Charles Spencer on Childhood Trauma Alongside Sister Princess Diana: 'We Were In It Together'
"Our father was a quiet and constant source of love, but our mother wasn't cut out for maternity," Charles Spencer said in a new interview
Princess Diana and her brother Charles Spencer both went through a difficult time following their parents’ divorce.
In a new interview with The Sunday Times, Diana’s brother, 56, spoke about the pain he and his sister endured when their father, John Spencer, the 8th Earl Spencer and his first wife, Frances, split in 1969.
“Diana and I had two older sisters who were away at school, so she and I were very much in it together and I did talk to her about it,” said Charles, 9th Earl Spencer, a historian and author whose new book The White Ship, will be released on September 17.
“Our father was a quiet and constant source of love, but our mother wasn’t cut out for maternity. Not her fault, she couldn’t do it,” he continued. “While she was packing her stuff to leave, she promised Diana [then aged five] she’d come back to see her. Diana used to wait on the doorstep for her, but she never came.”
Previously speaking to PEOPLE, Charles said that the split was “was tough on Diana.”
As for his own journey, Charles told The Sunday Times that he’s been “in and out of therapy for 20 years” and has done “a lot of very profound work on my unhappy childhood.”
Calling the work “agonizing and horrible,” he noted that “the result has been cathartic.”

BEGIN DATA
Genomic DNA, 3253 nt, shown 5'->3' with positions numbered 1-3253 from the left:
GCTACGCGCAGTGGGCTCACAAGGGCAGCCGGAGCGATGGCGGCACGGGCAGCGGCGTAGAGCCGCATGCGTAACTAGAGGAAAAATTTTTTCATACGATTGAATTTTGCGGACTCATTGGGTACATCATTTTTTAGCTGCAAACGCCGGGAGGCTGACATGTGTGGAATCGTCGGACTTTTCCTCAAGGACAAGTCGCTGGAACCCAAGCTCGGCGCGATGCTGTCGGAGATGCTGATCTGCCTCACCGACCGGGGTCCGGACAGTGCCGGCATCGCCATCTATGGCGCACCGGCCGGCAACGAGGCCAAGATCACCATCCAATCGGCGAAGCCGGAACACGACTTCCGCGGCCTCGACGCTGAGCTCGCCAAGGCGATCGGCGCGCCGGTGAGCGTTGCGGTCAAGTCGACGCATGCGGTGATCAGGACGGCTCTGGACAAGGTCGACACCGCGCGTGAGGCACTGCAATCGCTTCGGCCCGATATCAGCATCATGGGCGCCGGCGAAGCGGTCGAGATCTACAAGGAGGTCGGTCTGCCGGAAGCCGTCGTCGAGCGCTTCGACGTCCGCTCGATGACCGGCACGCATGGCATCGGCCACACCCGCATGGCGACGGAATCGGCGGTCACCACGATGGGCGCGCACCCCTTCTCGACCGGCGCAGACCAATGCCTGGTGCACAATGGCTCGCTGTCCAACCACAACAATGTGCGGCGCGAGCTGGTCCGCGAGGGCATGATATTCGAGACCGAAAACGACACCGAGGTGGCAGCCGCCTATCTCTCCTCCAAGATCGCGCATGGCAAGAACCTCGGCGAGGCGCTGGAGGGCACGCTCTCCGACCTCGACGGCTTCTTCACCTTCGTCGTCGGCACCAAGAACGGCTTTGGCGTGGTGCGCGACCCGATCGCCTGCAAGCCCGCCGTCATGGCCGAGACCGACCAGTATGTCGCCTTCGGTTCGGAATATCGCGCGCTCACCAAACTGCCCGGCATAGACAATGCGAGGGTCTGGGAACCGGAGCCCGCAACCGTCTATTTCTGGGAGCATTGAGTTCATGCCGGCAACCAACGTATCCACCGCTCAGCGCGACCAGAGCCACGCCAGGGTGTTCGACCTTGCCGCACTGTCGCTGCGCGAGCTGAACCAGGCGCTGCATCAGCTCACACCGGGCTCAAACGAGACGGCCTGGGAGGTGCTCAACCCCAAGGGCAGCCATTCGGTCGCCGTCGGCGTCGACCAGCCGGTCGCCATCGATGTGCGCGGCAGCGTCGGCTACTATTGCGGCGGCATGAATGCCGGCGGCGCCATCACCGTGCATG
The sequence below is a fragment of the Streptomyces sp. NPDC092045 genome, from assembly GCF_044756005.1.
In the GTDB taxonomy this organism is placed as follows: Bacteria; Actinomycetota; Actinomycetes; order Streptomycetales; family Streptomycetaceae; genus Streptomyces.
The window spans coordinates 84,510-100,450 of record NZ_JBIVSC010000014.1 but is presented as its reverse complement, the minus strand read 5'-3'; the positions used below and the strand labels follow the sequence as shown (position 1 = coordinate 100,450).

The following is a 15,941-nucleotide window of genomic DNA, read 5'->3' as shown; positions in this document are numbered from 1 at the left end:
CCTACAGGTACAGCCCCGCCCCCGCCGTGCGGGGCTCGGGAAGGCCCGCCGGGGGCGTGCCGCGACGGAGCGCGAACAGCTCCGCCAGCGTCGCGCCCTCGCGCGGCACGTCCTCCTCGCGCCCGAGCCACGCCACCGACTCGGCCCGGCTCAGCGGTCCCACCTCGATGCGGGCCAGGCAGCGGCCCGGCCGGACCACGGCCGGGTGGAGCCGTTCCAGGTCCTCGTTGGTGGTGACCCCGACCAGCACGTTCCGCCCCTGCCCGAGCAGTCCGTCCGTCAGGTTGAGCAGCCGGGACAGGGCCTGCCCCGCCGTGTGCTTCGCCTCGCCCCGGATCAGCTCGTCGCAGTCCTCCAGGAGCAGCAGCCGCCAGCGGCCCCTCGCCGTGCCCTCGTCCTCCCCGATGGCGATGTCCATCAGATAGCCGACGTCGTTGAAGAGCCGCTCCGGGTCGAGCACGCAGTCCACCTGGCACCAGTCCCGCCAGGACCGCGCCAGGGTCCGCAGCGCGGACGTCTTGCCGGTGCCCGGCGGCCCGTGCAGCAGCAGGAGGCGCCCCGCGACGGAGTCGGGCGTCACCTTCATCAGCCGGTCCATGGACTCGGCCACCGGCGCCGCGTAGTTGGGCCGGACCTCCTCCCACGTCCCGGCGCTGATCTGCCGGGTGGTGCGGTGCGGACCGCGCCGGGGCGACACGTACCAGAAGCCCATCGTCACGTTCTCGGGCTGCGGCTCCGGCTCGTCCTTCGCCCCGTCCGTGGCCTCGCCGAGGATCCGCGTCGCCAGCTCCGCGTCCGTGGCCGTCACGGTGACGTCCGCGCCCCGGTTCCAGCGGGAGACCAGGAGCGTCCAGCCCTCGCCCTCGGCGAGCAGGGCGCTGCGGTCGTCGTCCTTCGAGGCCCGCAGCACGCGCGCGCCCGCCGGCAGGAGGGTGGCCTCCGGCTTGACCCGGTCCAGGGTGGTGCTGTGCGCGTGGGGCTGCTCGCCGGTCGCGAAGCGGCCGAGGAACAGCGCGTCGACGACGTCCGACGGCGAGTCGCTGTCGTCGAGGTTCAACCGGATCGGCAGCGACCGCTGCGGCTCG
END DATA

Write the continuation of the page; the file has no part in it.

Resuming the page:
“Coming out the other side has been good,” he added. “The one thing I’ve learnt through all the stuff I’ve tackled is that very few people set out to be destructive.”
Charles, who has been married three times, went on to share that his childhood trauma “left me with a predisposition for rescuing people” — but by the time he met social entrepreneur Karen, whom he wed in 2011, his mindset had shifted.
“We got engaged quickly and I’m sure people thought, ‘Here he goes again,' but I was confident,” he added of Karen, the founder and CEO of Whole Child International and an advocate for relationship-centered childcare.
For her part, Karen, now the Countess Spencer, told the Times, "The most appealing thing about Charles for me was how willing he was to work on himself, and continue to do so."
"I love that we are a supportive partnership," she added. "We’re both ambitious, and there’s been a lot of give and take.”